This is a question I had myself when I was a new mum and ­­recently I was able to get the answer from the lovely Siobhan Matthews, who is the owner of a children’s shoe shop called Little Piggy’s Shoes For Kids in Trim, Co. Meath.

As a qualified nurse and mother of three children, she believes that well-fitting shoes will benefit your child on their long road ahead.

She is an expert in this area and had some very interesting advice. The bones in children’s feet are mainly cartilage and do not develop into hard bone structure until the age of five.

As we all know cartilage is a firm tissue but is softer and more flexible than bone, so when a baby is sitting up and ­
not moving around shoes are generally not required, unless advised by ­
a physiotherapist.

Most podiatrist and physiotherapists say that ‘barefoot is best’ — as it allows toddlers to expand and develop the muscles and nerve endings in their feet. But we all know for practical reasons this is not always possible.

Little feet can get cold and damaged with rough surfaces both outdoors, and indoors especially on tiles and wooden floors.

Siobhan would generally recommend a pair of ­­
pre-walker shoes for your toddler when they start to pull themselves up on furniture and begin cruising.

The gripped sole is soft enough to allow them to mobilise naturally and comfortably while also providing them with a little confidence to get going.

She recommends that children should have their feet measured at this stage to ensure that the ­­
pre-walker fits perfectly on your child’s particular shape of feet. The main reason for this being that, at this stage, you want to prevent any unnecessary
injuries to the foot.

Shoes that are ill-fitting can prevent natural growth, cause discomfort and lead to foot problems.

As every child is different, it’s tough to say how long their shoes will last. James goes through growth spurts and once increased a size in six weeks, but his current shoes have lasted much longer.

Children grow at such a rapid rate, especially up to three years of age. Growth rate for the first year can be up to three sizes. Therefore, the general rule of thumb would be to have your little one’s feet measured at least every six weeks. This can be an expensive time but is a very important time in the development of a child’s foot. Remember that their feet will slow down in growth after the age of three.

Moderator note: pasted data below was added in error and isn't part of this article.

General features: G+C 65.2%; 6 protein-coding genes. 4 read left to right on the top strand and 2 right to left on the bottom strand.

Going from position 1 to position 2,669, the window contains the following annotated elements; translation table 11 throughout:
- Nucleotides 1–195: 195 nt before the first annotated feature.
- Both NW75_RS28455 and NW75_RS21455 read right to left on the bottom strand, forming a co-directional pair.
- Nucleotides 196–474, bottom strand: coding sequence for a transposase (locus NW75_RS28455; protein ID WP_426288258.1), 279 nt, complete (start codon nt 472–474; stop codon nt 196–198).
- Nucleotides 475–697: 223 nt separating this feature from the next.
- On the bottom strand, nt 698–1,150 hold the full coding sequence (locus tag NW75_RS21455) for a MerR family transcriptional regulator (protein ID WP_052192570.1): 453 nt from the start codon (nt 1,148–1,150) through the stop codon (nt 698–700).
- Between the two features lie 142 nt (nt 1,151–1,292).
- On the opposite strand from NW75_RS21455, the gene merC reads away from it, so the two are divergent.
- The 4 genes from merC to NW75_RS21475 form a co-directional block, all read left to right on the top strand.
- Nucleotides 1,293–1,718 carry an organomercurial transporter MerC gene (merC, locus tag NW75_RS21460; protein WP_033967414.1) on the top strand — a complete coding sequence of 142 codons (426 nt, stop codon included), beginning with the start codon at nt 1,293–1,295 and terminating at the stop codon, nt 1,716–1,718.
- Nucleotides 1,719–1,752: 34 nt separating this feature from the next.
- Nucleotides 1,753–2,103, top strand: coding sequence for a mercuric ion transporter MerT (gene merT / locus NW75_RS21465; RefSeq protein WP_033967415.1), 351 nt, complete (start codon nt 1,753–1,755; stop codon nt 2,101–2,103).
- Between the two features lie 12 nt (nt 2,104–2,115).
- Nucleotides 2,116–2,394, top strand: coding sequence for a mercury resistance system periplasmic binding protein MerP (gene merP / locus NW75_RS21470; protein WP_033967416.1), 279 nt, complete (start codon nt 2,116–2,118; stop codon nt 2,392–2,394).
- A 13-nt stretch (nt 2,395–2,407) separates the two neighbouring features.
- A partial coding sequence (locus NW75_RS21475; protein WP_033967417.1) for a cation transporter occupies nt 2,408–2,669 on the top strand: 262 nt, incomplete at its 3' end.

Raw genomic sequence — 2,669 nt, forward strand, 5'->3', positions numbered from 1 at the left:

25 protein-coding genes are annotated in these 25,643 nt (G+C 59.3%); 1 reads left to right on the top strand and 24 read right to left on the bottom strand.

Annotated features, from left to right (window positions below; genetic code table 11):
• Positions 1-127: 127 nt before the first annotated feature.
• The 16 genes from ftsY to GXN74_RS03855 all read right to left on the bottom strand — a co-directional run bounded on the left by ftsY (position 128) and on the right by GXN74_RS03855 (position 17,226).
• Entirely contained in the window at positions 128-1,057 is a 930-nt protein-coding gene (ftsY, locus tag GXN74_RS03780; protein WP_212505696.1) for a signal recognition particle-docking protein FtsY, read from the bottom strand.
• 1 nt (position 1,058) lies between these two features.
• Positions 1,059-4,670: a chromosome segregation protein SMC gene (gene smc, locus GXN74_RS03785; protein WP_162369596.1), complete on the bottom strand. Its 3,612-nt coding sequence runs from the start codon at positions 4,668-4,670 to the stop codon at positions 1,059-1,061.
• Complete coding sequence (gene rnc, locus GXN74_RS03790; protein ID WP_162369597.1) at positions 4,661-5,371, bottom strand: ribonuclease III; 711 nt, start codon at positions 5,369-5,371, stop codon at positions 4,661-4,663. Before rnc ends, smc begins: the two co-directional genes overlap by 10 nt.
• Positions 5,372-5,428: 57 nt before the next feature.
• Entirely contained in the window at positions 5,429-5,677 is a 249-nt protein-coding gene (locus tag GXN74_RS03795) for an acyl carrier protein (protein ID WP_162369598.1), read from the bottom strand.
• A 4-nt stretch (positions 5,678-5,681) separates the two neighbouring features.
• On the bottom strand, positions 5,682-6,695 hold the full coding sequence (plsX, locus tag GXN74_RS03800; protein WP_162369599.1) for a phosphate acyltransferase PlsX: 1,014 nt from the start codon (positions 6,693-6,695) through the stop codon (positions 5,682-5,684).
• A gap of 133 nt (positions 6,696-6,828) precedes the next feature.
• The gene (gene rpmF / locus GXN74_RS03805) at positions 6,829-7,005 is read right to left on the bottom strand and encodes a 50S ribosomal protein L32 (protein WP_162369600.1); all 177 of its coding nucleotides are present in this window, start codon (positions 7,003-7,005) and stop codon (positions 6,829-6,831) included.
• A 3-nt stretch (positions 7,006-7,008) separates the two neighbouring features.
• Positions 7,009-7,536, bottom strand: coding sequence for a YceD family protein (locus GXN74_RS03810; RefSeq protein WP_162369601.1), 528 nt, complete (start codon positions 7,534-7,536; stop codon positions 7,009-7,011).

1.  Have their feet measured by a trained shoe fitter, ensuring they are wearing the correct size.

2.  Economically it makes more sense to have one good quality perfectly fitting leather shoe rather than having to purchase may pairs of ill-fitting flimsy shoes.

3.  Caring for your child’s feet especially up to twelve years of age will pay dividends in the long run, reducing foot problem’s leading to back and hip pain in adulthood.

Avene skincare and its benefits for eczema and psoriasis prone skin

Avene skincare and its benefits for eczema and psoriasis prone skin

Q: Any tips on packing for your hospital bag. I always bring to much!

I panicked about absolutely everything when I was pregnant especially packing my hospital bag. As a model I travelled a lot through the years. So packing is something that really should have been second nature to me. I blame my severe problem of procrastinating about everything. I have a knack of making the simplest things like washing plates, hanging out washing or emptying the bin into enormous tasks, so you can imagine the panic I was experiencing pre-birth. I was most certainly short-circuiting but the good news is I survived.

My first tip is shrinking all your toiletries to travel size. Boots are great and stock nearly all the good brands in travel size now. Bring three or four changes of nightwear. The hospitals can be very warm and I wanted to change quite frequently to feel fresh. Take arnica two weeks before your due dates and make sure to pack some to help with bruising and discomfort after birth. If you are planning on giving breastfeeding a go I would pack a breast pump as I had terrible problems and the breast pump saved me and enabled me to eventually feed. The medela swing is light, battery operated and very efficient. I also brought glucose tablets for that extra push, hair ties and a water spray. If your phone is like mine and the battery lasts 5 seconds you will need to remember your charger to announce the good news and take that first pic!

If you want to take all the hassle and worry away, mum of three Karen Snyder in England has created myHospitalBag. The bag contains over 30 products including a toilet bag with: miniature shower gel, shampoo, deodorant, lip salve, hairbands, shower cap, toothbrush, toothpaste and lip salve. The bag also includes comfortable knickers, maternity sanitary towels, breastpads, facial wipes and antibacterial hand gel, along with flip flops, bed socks, a laundry bag and a pocket pad and pen. To help aid recovery there is a small bottle of Arnica pills that I mentioned earlier.

For your newborn she has included babygrows, vests, hats, mitts and muslin squares all in neutral white, newborn nappies, nappy bags, wipes, cotton wool, disposable changing mat and Sudocrem.

The bag is even big enough to ensure that you have space to add a few home comforts.

If you are interested in buying one, the cost is £85 (€102.67) including delivery of €12 to Ireland which is cheaper and more convenient than buying it all separately.



• Have your bag packed at 35 weeks as junior might want to make an early arrival

• For your going home outfit comfort is key. I wore a maternity dress with tights. have a great checklist

• Disposable or old undies and nipple cream also top my list

• Pre-wash all your baby clothes in non-bio washing powder

• Enjoy every second, you’re about to create a miracle